- Course: Main Course
- Skill Level: Moderate
- Cost: Moderate
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This recipe is based on Chinese vegetarian mushroom dishes. Traditional Chinese vegetarian fare for religious Buddhists includes no garlic or green onions or other members of the onion family, chilies, eggs or any dairy products. It can be quite bland, oily food — yet very imaginative, often featuring bean curd and wheat gluten products for protein. Many of the most famous preparations are those made to resemble meat, fish and poultry, in appearance as well as taste (the former being easier to achieve than the latter). Mushrooms are used extensively in this type of cooking and certain areas of China, like Yunnan province in the southwest, are famous for their many varieties of wild mushrooms. Use the mushrooms listed here or a combination of your own making.
In this recipe, I have strayed from the Buddhist path and included green onions and, optionally, a little oyster sauce for flavoring. I have included a recipe for traditional Chinese vegetable stock, although non-vegetarians may wish to use chicken stock.
- 18 dried black mushrooms (shiitake)
- 1 oz (25 g) dried wood ear fungus
- 12 oz (375 g) white or cremini mushrooms
- 1/3 cup (75 ml) peanut oil or vegetable oil
- 2 tbsp (25 ml) Chinese rice wine or dry sherry or sake
- 1 tbsp (15 ml) soya sauce
- ¼ tsp (1 ml) salt
- 1 cup (250 ml) sliced bamboo shoots
- ½ cup (125 ml) sliced carrots
- ¾ tsp (4 ml) granulated sugar
- 18 oz (550 g) dried wheat noodles or 2 lbs (1 kg) fresh noodles
- 2 tbsp (25 ml) chopped green onions
- 1 tsp (5 ml) minced ginger root
- ¼ tsp (1 ml) white pepper
- 1 cup (250 ml) vegetable stock or chicken stock
- 2 tsp (10 ml) oyster sauce
- 2 tsp (10 ml) cornstarch dissolved in 2 tsp (10 ml) stock or water
- 8 oz (250 g) oyster mushrooms, any tough stems removed
- 1 package enoki mushrooms, tough ends removed
- 2 tbsp (25 ml) toasted pine nuts
- ¼ tsp (1 ml) sesame oil
1. Rinse black mushrooms in cold water; soak in water to cover, 15 minutes or until soft. Drain, reserving soaking liquid; remove and discard stems. Pour 3 cups (750 ml) boiling water over dried wood-ear fungus; when cool, drain, remove stems and cut into julienne. Cut white or cremini mushrooms into halves or quarters or into thick slices.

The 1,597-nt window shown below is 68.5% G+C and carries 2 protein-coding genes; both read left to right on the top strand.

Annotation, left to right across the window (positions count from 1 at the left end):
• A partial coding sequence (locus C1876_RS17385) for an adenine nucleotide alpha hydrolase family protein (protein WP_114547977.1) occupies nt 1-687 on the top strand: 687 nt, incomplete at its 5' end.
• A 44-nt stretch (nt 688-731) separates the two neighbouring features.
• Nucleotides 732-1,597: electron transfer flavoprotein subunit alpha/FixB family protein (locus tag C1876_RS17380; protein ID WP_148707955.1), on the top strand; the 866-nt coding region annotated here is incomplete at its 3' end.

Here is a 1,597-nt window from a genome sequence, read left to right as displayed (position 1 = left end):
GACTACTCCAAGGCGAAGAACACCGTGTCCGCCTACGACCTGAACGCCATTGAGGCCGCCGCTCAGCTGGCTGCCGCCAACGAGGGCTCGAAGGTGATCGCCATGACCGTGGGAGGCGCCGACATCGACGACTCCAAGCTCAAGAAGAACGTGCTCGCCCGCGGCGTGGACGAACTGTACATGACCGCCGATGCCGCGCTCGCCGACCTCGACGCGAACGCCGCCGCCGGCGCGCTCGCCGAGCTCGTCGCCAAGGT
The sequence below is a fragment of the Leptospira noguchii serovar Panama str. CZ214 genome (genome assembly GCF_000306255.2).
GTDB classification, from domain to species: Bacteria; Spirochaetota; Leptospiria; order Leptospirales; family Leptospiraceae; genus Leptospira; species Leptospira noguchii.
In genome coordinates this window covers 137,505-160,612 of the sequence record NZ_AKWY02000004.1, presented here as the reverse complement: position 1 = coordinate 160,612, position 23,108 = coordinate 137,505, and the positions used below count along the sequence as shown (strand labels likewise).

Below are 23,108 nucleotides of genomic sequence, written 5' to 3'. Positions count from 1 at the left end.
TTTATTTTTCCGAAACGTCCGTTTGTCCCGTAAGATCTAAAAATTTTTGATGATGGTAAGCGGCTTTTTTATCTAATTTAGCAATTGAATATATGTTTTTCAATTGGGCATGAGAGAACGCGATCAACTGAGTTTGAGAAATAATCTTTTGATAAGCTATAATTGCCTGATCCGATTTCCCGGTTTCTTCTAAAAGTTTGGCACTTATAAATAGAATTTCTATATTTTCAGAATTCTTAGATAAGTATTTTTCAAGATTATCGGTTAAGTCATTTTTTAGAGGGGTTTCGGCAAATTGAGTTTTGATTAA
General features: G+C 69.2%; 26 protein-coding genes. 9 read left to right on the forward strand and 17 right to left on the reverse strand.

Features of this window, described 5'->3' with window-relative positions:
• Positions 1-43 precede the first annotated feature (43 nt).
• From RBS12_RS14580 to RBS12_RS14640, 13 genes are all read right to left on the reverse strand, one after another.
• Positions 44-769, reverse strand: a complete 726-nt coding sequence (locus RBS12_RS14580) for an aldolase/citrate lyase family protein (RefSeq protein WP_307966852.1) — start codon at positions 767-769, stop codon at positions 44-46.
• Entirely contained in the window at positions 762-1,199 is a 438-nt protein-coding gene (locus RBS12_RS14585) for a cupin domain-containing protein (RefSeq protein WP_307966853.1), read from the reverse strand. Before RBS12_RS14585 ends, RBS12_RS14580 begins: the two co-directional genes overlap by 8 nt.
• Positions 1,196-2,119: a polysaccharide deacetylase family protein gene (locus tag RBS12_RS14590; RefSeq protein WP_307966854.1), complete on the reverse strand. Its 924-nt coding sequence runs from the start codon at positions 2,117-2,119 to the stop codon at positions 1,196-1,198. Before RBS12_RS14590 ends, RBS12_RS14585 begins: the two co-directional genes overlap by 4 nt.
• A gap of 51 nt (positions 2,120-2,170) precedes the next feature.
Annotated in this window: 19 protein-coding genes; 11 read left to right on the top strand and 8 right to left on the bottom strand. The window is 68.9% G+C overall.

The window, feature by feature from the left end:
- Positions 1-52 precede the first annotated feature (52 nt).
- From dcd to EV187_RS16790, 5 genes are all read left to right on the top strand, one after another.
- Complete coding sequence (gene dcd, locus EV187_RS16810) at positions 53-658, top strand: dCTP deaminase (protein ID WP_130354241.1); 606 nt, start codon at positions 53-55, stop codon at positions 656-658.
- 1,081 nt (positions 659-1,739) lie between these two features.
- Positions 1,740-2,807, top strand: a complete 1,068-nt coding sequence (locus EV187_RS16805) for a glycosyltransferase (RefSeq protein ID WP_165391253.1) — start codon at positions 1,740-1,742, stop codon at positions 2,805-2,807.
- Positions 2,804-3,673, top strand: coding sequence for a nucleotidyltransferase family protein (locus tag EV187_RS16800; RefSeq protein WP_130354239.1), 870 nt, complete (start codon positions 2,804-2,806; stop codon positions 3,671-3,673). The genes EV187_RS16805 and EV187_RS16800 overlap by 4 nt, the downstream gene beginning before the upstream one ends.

2. In a wok or large frying pan, heat 4 tsp (20 ml) of the oil over medium-high heat; cook shiitake mushrooms until golden on both sides. Stir in ½ cup (125 ml) of shiitake soaking liquid, 1 tbsp (15 ml) of the rice wine and soya sauce; cook until liquid evaporates. Transfer to a bowl. Heat 1 tbsp (15 ml) oil; cook white or cremini mushrooms until golden. Stir in remaining rice wine and salt; cook until liquid evaporates. Add to shiitake mushrooms. Heat 1 tbsp (15 ml) oil; cook bamboo shoots and carrots until edges begin to brown. Stir in sugar; cook, stirring constantly, until golden. Add to shiitake and cremini mushrooms.
3. In a large pot of boiling water, cook noodles until tender; drain. Meanwhile, in a wok, heat remaining oil over medium-high heat. Add 1 tbsp (15 ml) of the green onion and the ginger; cook 10 seconds. Stir in julienned wood-ear fungus and white pepper; cook, stirring constantly, 1 minute. Stir in remaining shiitake soaking liquid up to ½ cup (125 ml) and stock; bring to a boil and cook until reduced by one-third. Stir in oyster mushrooms and mushroom-vegetable mixture; cook until oyster mushrooms soften. Stir in oyster sauce and cornstarch mixture; cook until thickened. Stir in remaining green onions, enoki mushrooms, pine nuts and sesame oil. Serve over cooked noodles.
For the best taste, allow each kind of mushroom to remain distinct; use the common Chinese technique of cooking individual ingredients separately then combining them.
The flavor of the pine nuts will be enhanced greatly by lightly toasting them in a dry pan over medium heat for 2 to 3 minutes.
© 1997 Andrew Chase